Kyle Shanahan realizes that his tackles were rusty

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The 49ers got their starting tackles back on Monday night. And they were rudely re-welcomed to action by Seahawks defensive end Jadeveon Clowney.

Clowney ran through and around left tackle Joe Staley and right tackle Mike McGlinchey. On Tuesday, coach Kyle Shanahan acknowledged that his tackles were rusty.

“I think anytime you haven’t played football in a while it’s always a challenge to get back out there no matter what you do in practice,” Shanahan told reporters on Tuesday. “It’s tough to get going. I think they had a big challenge ahead of them. I thought Clowney played very well. He’s done it before, but I thought it was definitely his best game of the year, so we’ve got to take that into account.

“They weren’t at their best. That happens when you have some time off like that. I thought they had their good plays, but definitely had some noticeable bad plays that ended up hurting us a little bit.”

Indeed it did, but chances are that no one would have slowed down Clowney on Monday night, rust or not.

11 responses to “Kyle Shanahan realizes that his tackles were rusty

  1. I love me some Staley and McGlinchey but, in hindsight, this definitely was not the best game to roll them back out. Our backups were playing nicely in their absence. Made a big difference. With all the things that weren’t working, I still can’t believe we were one FG away from taking that game.

  2. “Rusty”? The turnstiles I saw were not rusty. In fact, the turnstiles seem to work as designed. Clowny clowned them. It should be fun in week 17. Overall, SF might have better personnel, but they don’t have Russell Wilson. What they do have is an overpaid backup, who should’ve been picked at least 4 times last night. The first one was voided by a phantom PI call, two more hit defenders in the chest and then there was one caught.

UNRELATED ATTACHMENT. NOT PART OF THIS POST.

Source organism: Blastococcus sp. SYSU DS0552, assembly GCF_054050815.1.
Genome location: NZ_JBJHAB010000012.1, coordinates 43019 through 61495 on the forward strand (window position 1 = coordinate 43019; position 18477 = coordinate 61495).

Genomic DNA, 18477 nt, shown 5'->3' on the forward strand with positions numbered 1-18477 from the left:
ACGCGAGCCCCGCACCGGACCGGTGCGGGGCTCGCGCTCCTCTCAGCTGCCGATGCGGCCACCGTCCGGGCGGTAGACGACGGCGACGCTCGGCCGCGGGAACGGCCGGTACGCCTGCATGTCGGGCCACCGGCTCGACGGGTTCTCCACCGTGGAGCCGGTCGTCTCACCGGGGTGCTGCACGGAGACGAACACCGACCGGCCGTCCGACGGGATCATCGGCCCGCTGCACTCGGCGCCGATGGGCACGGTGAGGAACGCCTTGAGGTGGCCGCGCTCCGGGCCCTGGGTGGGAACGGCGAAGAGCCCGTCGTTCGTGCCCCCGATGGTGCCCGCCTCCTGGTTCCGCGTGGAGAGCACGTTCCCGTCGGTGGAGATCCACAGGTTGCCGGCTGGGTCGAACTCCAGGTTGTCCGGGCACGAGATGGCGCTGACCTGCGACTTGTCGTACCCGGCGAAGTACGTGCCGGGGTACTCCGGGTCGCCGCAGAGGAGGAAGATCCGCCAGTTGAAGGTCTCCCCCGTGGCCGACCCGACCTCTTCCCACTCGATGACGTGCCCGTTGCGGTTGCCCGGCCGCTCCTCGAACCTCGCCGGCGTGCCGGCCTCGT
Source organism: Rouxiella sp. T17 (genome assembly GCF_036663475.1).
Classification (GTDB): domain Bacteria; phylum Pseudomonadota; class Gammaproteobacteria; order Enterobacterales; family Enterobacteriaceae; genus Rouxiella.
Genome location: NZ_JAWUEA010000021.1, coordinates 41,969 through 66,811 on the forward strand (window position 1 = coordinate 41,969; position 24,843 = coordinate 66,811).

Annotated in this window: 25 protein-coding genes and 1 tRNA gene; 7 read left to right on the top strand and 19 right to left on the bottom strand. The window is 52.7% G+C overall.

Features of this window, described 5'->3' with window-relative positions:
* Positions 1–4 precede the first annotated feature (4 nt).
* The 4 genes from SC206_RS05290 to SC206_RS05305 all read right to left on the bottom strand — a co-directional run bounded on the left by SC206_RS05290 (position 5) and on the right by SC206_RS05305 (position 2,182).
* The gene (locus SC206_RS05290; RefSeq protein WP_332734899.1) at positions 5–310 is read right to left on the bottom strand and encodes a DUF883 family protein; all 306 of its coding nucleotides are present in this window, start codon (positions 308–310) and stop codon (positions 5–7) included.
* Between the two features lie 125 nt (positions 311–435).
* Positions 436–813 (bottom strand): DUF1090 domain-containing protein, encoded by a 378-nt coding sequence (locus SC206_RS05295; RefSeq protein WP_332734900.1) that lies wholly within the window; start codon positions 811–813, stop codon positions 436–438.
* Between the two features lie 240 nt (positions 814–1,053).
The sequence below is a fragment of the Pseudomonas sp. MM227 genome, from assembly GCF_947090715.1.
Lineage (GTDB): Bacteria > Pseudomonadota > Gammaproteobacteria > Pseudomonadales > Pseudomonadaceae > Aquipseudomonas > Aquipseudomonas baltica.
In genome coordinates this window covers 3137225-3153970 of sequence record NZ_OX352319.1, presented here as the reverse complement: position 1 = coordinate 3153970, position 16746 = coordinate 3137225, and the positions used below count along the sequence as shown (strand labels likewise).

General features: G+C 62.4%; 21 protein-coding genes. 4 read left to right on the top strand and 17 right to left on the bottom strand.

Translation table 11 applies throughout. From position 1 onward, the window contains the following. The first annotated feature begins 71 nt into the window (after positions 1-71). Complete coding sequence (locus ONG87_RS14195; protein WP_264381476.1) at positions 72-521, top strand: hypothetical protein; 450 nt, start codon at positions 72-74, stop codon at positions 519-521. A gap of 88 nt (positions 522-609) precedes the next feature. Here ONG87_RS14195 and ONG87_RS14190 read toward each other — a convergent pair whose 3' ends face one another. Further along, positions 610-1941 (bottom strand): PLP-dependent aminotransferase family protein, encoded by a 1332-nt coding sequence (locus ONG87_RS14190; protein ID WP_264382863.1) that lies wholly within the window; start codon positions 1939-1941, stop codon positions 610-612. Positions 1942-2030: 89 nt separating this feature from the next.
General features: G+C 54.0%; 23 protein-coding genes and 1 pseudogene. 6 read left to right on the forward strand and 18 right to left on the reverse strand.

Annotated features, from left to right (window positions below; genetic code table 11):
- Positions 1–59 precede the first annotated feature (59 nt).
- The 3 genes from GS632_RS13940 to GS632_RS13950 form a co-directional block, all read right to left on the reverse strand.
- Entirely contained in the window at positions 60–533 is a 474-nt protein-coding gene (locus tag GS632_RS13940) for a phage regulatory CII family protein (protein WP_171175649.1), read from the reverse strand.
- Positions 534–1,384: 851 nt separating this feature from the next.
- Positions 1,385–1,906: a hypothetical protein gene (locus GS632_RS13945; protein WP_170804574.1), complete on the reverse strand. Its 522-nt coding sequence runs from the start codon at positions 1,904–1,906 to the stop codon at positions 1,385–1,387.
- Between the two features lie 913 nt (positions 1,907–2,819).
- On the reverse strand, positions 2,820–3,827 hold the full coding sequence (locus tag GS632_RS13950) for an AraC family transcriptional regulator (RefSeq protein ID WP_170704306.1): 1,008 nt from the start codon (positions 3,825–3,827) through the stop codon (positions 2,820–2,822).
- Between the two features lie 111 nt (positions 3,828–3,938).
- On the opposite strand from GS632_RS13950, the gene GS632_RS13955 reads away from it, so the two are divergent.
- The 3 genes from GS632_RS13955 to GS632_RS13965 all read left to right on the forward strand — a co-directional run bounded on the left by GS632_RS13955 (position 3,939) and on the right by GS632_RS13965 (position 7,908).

Jimmy’s next game might spell his future.

  3. Hawk fans just won their SB. They are literally parading with the soccer team around town.

    One field goal, by a back-up kicker, was the total difference in the result. Ask any of their fans and they start clapping like it’s 2014 again…

  4. Oh, I see. So that’s why your team got man-handled and beat down? Makes perfect sense now. Also, makes sense because the ‘whiners haven’t won ANYTHING in 2+ decades And the Hawks have completely and utterly owned them for the last decade.

  5. It’s even: Seahawks had Ifedi, who is very “rusty” as a running back. He hasn’t carried a football in a very long time; since high school.

  6. Clowney wrecked the line the entire night. Even plays that did not result in sacks, he was winning the lien of scrimmage through single or double teams. That’s the thing about Clowney-he hasn’t had a double-digit sack season (he came half a sack shy last year), but if you watch him on game day, he beats his man and gets pressure on almost every play. That’s why the people who are high on him are high on him-his presence does not necessarily show up on a stat sheet. I understand that the numbers do not reflect that, and that Clowney should have more sacks in his career, and with that I will agree. But you can’t not acknowledge the effect his play has on tape.

    Mcglinchey and Staley may have been rusty, as is expected, but Clowney is not the chump that many posters on this board would make him out to be.

  7. Staley is past his prime. Skule wouldn’t have been ran over by Clowney the way Staley was rust or not. Skule and Branskills names weren’t heard much during their stint, that says volumes about how well those 2 performed.Bring them both back if Mcglinchey cant get it together.

  8. Note to shanahan: garapolo needs to learn to roll out and not stand flat footed with a target on his back that says, hit me.
    Vikes got cousins to do that and it worked wonders

  9. Amen. If Shanahan continued with Skule and Brunskill Clowney would not have had his best game since his rookie season. The Texans traded Clowney to the Hawks because his playing abilities diminished against great tackles who did their job. Staley and McGlenchey were not prepared to play in a game of this magnitude.

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